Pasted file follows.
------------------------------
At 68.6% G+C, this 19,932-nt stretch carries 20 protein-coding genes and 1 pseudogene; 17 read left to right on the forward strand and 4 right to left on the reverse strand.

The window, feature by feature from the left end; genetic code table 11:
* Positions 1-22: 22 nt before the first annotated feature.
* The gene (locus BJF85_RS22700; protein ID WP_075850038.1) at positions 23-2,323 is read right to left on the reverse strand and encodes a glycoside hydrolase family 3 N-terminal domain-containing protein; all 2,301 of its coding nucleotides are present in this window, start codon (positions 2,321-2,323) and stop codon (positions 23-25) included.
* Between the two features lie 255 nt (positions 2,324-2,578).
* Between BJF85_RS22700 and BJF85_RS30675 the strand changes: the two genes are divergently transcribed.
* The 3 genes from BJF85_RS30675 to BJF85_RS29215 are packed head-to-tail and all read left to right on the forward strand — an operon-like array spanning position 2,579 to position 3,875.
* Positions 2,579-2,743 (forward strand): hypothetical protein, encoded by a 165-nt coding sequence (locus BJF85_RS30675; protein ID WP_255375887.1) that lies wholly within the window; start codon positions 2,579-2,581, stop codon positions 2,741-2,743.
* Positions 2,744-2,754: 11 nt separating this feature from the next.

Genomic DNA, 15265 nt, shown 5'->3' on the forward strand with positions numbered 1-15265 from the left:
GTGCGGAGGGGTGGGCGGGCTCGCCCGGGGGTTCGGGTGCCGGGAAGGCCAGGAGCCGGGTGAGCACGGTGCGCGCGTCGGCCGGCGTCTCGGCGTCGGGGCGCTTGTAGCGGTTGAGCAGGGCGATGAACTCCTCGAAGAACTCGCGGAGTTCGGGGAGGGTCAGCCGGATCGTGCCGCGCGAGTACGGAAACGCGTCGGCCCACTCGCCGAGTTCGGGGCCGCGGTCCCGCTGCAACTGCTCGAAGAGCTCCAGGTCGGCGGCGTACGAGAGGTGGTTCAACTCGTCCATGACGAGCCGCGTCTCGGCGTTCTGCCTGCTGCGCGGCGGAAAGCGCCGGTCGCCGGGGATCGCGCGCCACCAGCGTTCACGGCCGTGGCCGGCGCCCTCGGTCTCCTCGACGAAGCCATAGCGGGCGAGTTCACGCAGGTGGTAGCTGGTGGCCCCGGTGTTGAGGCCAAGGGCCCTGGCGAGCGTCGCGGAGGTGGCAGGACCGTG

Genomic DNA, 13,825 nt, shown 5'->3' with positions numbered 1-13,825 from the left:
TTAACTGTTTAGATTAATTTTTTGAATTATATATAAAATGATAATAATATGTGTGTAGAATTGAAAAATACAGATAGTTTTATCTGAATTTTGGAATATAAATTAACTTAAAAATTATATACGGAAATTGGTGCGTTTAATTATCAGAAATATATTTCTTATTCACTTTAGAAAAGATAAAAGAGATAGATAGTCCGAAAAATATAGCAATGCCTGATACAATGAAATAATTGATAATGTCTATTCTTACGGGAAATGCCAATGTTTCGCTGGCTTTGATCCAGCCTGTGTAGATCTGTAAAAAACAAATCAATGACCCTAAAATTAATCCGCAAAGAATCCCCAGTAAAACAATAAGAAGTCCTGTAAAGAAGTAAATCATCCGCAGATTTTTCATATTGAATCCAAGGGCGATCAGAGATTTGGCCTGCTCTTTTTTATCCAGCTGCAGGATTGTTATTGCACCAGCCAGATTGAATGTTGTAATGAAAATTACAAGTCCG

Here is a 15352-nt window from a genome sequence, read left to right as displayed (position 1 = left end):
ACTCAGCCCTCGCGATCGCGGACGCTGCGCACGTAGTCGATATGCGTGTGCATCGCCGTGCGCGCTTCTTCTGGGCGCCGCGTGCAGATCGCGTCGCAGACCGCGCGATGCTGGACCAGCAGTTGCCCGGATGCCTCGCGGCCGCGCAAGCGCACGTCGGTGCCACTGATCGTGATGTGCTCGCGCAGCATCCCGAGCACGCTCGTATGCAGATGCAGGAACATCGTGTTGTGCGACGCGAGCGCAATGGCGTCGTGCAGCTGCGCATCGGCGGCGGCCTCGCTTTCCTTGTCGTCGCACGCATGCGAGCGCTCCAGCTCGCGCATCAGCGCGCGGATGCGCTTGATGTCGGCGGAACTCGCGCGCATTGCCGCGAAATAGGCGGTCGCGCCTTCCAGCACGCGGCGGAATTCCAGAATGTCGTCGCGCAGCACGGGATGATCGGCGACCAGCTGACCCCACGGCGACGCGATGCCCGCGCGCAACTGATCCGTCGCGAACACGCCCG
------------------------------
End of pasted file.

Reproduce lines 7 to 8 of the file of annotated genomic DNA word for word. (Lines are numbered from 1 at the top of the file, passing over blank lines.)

* The 3 genes from BJF85_RS30675 to BJF85_RS29215 are packed head-to-tail and all read left to right on the forward strand — an operon-like array spanning position 2,579 to position 3,875.
* Positions 2,579-2,743 (forward strand): hypothetical protein, encoded by a 165-nt coding sequence (locus BJF85_RS30675; protein ID WP_255375887.1) that lies wholly within the window; start codon positions 2,579-2,581, stop codon positions 2,741-2,743.